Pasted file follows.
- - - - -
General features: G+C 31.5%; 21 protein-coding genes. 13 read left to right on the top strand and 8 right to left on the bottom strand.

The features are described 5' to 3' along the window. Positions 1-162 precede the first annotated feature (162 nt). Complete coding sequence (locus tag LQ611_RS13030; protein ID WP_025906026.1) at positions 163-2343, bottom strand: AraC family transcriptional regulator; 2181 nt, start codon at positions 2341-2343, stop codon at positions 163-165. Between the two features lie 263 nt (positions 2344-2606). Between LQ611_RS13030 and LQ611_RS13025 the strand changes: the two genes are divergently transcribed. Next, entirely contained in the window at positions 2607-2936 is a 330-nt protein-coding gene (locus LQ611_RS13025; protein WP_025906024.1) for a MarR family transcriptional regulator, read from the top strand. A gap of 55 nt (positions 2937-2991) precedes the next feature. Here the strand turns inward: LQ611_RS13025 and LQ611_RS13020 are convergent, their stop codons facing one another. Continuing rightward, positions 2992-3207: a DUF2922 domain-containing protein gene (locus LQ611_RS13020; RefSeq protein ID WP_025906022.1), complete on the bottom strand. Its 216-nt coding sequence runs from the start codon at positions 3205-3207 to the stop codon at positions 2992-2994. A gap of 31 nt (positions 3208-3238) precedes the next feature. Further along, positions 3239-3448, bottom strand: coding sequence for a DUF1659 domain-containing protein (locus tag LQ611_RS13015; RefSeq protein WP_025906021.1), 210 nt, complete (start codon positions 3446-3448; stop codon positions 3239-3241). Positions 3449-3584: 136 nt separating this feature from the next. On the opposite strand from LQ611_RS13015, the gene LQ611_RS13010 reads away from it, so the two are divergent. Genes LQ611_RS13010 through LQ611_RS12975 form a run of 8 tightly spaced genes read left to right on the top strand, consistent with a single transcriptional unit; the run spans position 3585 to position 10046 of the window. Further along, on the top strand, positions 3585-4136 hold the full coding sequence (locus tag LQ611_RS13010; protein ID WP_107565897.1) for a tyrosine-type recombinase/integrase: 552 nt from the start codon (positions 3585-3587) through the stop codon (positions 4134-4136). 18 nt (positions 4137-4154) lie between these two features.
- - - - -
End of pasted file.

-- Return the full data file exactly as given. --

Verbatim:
General features: G+C 31.5%; 21 protein-coding genes. 13 read left to right on the top strand and 8 right to left on the bottom strand.

The features are described 5' to 3' along the window. Positions 1-162 precede the first annotated feature (162 nt). Complete coding sequence (locus tag LQ611_RS13030; protein ID WP_025906026.1) at positions 163-2343, bottom strand: AraC family transcriptional regulator; 2181 nt, start codon at positions 2341-2343, stop codon at positions 163-165. Between the two features lie 263 nt (positions 2344-2606). Between LQ611_RS13030 and LQ611_RS13025 the strand changes: the two genes are divergently transcribed. Next, entirely contained in the window at positions 2607-2936 is a 330-nt protein-coding gene (locus LQ611_RS13025; protein WP_025906024.1) for a MarR family transcriptional regulator, read from the top strand. A gap of 55 nt (positions 2937-2991) precedes the next feature. Here the strand turns inward: LQ611_RS13025 and LQ611_RS13020 are convergent, their stop codons facing one another. Continuing rightward, positions 2992-3207: a DUF2922 domain-containing protein gene (locus LQ611_RS13020; RefSeq protein ID WP_025906022.1), complete on the bottom strand. Its 216-nt coding sequence runs from the start codon at positions 3205-3207 to the stop codon at positions 2992-2994. A gap of 31 nt (positions 3208-3238) precedes the next feature. Further along, positions 3239-3448, bottom strand: coding sequence for a DUF1659 domain-containing protein (locus tag LQ611_RS13015; RefSeq protein WP_025906021.1), 210 nt, complete (start codon positions 3446-3448; stop codon positions 3239-3241). Positions 3449-3584: 136 nt separating this feature from the next. On the opposite strand from LQ611_RS13015, the gene LQ611_RS13010 reads away from it, so the two are divergent. Genes LQ611_RS13010 through LQ611_RS12975 form a run of 8 tightly spaced genes read left to right on the top strand, consistent with a single transcriptional unit; the run spans position 3585 to position 10046 of the window. Further along, on the top strand, positions 3585-4136 hold the full coding sequence (locus tag LQ611_RS13010; protein ID WP_107565897.1) for a tyrosine-type recombinase/integrase: 552 nt from the start codon (positions 3585-3587) through the stop codon (positions 4134-4136). 18 nt (positions 4137-4154) lie between these two features.